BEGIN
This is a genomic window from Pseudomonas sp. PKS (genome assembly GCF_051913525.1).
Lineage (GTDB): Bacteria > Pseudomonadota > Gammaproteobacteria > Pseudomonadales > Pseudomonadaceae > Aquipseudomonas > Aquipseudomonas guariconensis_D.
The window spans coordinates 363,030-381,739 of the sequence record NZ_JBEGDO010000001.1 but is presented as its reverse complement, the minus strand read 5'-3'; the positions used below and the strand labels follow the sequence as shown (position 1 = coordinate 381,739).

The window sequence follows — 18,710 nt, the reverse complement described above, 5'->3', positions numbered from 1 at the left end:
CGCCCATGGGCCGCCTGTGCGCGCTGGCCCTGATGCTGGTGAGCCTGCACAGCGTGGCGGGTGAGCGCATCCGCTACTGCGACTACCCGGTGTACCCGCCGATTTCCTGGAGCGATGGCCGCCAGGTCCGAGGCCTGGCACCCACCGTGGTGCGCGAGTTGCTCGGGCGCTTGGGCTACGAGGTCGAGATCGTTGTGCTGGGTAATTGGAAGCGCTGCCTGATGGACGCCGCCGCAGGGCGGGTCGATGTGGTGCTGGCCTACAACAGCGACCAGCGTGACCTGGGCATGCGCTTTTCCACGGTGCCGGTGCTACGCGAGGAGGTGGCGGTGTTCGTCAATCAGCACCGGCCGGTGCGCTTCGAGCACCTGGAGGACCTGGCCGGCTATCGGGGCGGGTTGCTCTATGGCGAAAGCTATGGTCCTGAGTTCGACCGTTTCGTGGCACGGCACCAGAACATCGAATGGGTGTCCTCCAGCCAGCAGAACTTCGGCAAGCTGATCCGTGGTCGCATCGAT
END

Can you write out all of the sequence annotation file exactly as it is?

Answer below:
This is a genomic window from Pseudomonas sp. PKS (genome assembly GCF_051913525.1).
Lineage (GTDB): Bacteria > Pseudomonadota > Gammaproteobacteria > Pseudomonadales > Pseudomonadaceae > Aquipseudomonas > Aquipseudomonas guariconensis_D.
The window spans coordinates 363,030-381,739 of the sequence record NZ_JBEGDO010000001.1 but is presented as its reverse complement, the minus strand read 5'-3'; the positions used below and the strand labels follow the sequence as shown (position 1 = coordinate 381,739).

The window sequence follows — 18,710 nt, the reverse complement described above, 5'->3', positions numbered from 1 at the left end:
CGCCCATGGGCCGCCTGTGCGCGCTGGCCCTGATGCTGGTGAGCCTGCACAGCGTGGCGGGTGAGCGCATCCGCTACTGCGACTACCCGGTGTACCCGCCGATTTCCTGGAGCGATGGCCGCCAGGTCCGAGGCCTGGCACCCACCGTGGTGCGCGAGTTGCTCGGGCGCTTGGGCTACGAGGTCGAGATCGTTGTGCTGGGTAATTGGAAGCGCTGCCTGATGGACGCCGCCGCAGGGCGGGTCGATGTGGTGCTGGCCTACAACAGCGACCAGCGTGACCTGGGCATGCGCTTTTCCACGGTGCCGGTGCTACGCGAGGAGGTGGCGGTGTTCGTCAATCAGCACCGGCCGGTGCGCTTCGAGCACCTGGAGGACCTGGCCGGCTATCGGGGCGGGTTGCTCTATGGCGAAAGCTATGGTCCTGAGTTCGACCGTTTCGTGGCACGGCACCAGAACATCGAATGGGTGTCCTCCAGCCAGCAGAACTTCGGCAAGCTGATCCGTGGTCGCATCGAT